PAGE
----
Influenza is a viral infection that targets our respiratory system, leading to fever, headache, and in extreme cases, death. Influenza, commonly referred to as the flu, is a seasonal disease, which accounts for three to five million cases every year, and close to 650,000 deaths every season. Even with flu vaccines available, the various strains of the influenza virus make it close to impossible to be completely immune to this virus. On November 13th, Roche announced that its flagship drug Xofluza was recommended for influenza treatment by European Medicines Agency’s (EMA) Committee for Medicinal Products for Human Use (CHMP) to the EU.
Levi Garraway, M.D., Ph.D., Roche’s Chief Medical Officer, said, “Today’s CHMP recommendation brings patients with influenza one step closer to potentially benefiting from Xofluza’s oral one-dose regimen, setting adults and adolescents on the path to feeling better sooner compared to placebo. We believe that access to effective antivirals for influenza, and particularly their use in the prophylactic setting, could help reduce the strain of the COVID-19 pandemic on healthcare systems in Europe.”
Xofluza is a first-in-class oral medication that has been effective against various flu strains, including drug-resistant forms. This drug targets the cap-dependent endonuclease protein, which is important for viral replication in the host. The drug is already approved by the FDA in the USA and was the first influenza drug to be approved in 20 years. The recommendation by CHMP is based on the results from 3 different clinical trials.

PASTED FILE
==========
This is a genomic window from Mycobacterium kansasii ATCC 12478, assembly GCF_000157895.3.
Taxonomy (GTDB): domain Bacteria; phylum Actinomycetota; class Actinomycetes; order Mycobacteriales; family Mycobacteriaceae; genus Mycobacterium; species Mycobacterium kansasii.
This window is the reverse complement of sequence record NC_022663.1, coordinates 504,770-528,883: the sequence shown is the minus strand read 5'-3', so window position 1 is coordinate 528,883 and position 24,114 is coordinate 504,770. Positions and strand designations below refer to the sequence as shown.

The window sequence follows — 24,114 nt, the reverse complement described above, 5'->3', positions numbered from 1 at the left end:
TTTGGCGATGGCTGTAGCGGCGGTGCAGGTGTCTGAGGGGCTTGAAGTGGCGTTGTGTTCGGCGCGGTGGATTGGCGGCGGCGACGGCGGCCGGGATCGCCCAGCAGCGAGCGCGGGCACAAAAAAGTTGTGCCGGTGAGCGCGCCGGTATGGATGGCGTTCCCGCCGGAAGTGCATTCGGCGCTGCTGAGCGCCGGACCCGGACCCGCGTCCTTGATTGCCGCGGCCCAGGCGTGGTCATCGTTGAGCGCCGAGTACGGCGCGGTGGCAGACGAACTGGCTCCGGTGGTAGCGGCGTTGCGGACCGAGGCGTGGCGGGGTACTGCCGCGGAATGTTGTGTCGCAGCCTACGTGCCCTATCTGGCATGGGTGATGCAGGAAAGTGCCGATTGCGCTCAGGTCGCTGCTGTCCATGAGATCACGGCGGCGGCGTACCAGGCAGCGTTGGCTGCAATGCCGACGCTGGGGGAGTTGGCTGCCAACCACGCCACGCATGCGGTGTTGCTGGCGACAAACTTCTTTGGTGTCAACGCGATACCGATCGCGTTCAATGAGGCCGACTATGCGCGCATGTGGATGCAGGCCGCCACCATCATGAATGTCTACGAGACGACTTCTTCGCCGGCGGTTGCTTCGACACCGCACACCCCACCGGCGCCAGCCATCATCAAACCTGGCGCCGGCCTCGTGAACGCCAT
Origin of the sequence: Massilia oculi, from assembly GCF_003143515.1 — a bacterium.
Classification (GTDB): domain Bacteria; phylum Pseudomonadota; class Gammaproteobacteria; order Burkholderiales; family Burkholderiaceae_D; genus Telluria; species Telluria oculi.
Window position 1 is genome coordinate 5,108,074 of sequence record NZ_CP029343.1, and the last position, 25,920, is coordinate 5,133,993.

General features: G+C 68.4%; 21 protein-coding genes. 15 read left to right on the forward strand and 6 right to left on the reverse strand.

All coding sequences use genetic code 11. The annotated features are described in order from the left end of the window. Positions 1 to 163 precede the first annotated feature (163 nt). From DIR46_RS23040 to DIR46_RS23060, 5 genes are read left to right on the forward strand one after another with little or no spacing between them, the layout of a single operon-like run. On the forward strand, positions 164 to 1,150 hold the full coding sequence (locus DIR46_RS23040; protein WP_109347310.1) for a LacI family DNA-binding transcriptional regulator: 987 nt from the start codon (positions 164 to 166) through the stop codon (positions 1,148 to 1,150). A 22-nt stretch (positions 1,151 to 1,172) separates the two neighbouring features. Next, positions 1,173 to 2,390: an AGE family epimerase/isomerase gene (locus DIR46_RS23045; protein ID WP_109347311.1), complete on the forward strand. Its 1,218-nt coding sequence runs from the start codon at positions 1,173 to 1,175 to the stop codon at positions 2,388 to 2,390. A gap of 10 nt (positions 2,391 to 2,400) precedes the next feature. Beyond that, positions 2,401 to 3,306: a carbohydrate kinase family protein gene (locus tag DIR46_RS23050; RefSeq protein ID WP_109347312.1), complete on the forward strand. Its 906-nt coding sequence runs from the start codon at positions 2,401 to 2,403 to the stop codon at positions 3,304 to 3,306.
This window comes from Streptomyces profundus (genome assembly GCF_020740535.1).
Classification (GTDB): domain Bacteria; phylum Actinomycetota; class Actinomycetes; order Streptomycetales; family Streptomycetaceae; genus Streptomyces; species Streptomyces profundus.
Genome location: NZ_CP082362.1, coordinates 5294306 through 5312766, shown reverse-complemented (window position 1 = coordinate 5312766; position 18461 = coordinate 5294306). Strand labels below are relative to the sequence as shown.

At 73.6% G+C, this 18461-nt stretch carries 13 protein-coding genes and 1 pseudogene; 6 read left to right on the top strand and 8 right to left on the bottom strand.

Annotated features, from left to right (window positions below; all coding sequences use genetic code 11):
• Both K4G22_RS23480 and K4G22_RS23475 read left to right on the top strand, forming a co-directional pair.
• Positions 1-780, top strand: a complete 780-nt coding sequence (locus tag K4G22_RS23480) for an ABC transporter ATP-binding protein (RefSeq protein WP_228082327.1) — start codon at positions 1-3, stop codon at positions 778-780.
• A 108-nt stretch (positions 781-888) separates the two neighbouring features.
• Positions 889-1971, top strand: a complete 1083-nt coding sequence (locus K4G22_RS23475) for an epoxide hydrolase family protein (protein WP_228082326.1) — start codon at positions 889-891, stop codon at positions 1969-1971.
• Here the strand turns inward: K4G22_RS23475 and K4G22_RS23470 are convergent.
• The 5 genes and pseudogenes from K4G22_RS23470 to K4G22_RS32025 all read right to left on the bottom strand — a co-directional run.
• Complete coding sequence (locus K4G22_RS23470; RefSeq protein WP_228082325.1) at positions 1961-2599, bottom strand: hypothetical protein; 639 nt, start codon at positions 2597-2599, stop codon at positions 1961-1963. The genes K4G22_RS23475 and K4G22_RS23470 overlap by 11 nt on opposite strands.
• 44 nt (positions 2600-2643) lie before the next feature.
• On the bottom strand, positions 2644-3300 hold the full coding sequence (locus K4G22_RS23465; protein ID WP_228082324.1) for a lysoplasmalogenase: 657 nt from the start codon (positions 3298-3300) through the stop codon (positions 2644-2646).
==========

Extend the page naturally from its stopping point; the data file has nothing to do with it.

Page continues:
CAPSTONE-1: This Phase 3, double-blinded trial aimed to study the safety and efficacy of Xofluza in a total of 1,436 non-high-risk individuals. The study met the primary endpoint of symptom alleviation with the flu symptoms reducing in 53.7 h compared to 80.2 h in the placebo arm. The most common adverse events reported were diarrhea, bronchitis, and nausea (1.3%).
CAPSTONE-2: This Phase 3 trial aimed at evaluating the efficacy of a single dose of Xofluza compared to placebo and Roche’s blockbuster flu drug, Tamiflu. A total of 2184 high-risk patients were recruited to receive a single dose of either 40mg or 80mg of Xofluza (according to body weight), placebo, or Tamiflu twice a day. Xofluza met the primary endpoint by significantly improving symptoms (73.2 h) than the placebo (102.3 h).
BLOCKSTONE: This Phase 3, placebo-controlled study aimed to study the safety and efficacy of a single-dose of Xofluza, as a preventive medication, in family members of patients living in the same household. The drug demonstrated a significant prophylactic effect in people exposed to an infected household contact. Approximately 1.3% of household members were infected with flu post drug treatment compared to 13.2% in the placebo group. No new adverse events were noted.
Roche enjoyed a great run with Tamiflu, earning billions of dollars in revenue till its patent expired, and several generic drugs flooded the market. With this next-generation drug, Xofluza, Roche is trying to regain its hold. The company is trying to capitalize on the single dosage administration and the preventive potential of Xofluza. However, till now, these marketing strategies have not been successful in the US. The drug only made $30 million, which is not comparable to billions that Tamiflu racked in. With the EU approval recommendation, it will be interesting to see if Roche can make up lost ground.
By T. Chakraborty, Ph.D.
Editor: Rajaneesh K. Gopinath, Ph.D.
©www.geneonline.news. All rights reserved. Contact: firstname.lastname@example.org